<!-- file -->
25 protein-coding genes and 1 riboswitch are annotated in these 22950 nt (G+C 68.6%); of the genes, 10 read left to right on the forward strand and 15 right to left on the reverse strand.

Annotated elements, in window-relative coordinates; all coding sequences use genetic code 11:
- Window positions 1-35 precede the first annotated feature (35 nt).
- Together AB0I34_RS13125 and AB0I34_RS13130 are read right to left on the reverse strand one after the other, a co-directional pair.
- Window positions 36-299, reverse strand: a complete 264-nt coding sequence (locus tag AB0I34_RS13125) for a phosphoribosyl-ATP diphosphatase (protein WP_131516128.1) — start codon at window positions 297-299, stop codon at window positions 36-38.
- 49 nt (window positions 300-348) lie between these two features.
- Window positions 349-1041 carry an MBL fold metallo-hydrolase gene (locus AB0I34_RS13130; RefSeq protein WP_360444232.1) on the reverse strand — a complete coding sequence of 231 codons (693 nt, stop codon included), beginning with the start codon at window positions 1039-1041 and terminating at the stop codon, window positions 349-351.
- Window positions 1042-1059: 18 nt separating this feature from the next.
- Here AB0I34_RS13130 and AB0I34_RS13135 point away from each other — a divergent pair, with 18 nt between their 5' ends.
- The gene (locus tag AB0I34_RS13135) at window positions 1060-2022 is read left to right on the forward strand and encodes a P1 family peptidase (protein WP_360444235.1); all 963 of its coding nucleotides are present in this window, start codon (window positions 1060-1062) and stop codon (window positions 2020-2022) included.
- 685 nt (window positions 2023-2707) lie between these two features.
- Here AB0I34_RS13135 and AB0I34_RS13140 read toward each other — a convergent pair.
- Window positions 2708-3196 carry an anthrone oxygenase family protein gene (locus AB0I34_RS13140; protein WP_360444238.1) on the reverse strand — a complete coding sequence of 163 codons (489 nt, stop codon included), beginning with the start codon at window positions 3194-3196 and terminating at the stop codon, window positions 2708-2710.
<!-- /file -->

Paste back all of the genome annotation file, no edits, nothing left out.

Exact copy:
25 protein-coding genes and 1 riboswitch are annotated in these 22950 nt (G+C 68.6%); of the genes, 10 read left to right on the forward strand and 15 right to left on the reverse strand.

Annotated elements, in window-relative coordinates; all coding sequences use genetic code 11:
- Window positions 1-35 precede the first annotated feature (35 nt).
- Together AB0I34_RS13125 and AB0I34_RS13130 are read right to left on the reverse strand one after the other, a co-directional pair.
- Window positions 36-299, reverse strand: a complete 264-nt coding sequence (locus tag AB0I34_RS13125) for a phosphoribosyl-ATP diphosphatase (protein WP_131516128.1) — start codon at window positions 297-299, stop codon at window positions 36-38.
- 49 nt (window positions 300-348) lie between these two features.
- Window positions 349-1041 carry an MBL fold metallo-hydrolase gene (locus AB0I34_RS13130; RefSeq protein WP_360444232.1) on the reverse strand — a complete coding sequence of 231 codons (693 nt, stop codon included), beginning with the start codon at window positions 1039-1041 and terminating at the stop codon, window positions 349-351.
- Window positions 1042-1059: 18 nt separating this feature from the next.
- Here AB0I34_RS13130 and AB0I34_RS13135 point away from each other — a divergent pair, with 18 nt between their 5' ends.
- The gene (locus tag AB0I34_RS13135) at window positions 1060-2022 is read left to right on the forward strand and encodes a P1 family peptidase (protein WP_360444235.1); all 963 of its coding nucleotides are present in this window, start codon (window positions 1060-1062) and stop codon (window positions 2020-2022) included.
- 685 nt (window positions 2023-2707) lie between these two features.
- Here AB0I34_RS13135 and AB0I34_RS13140 read toward each other — a convergent pair.
- Window positions 2708-3196 carry an anthrone oxygenase family protein gene (locus AB0I34_RS13140; protein WP_360444238.1) on the reverse strand — a complete coding sequence of 163 codons (489 nt, stop codon included), beginning with the start codon at window positions 3194-3196 and terminating at the stop codon, window positions 2708-2710.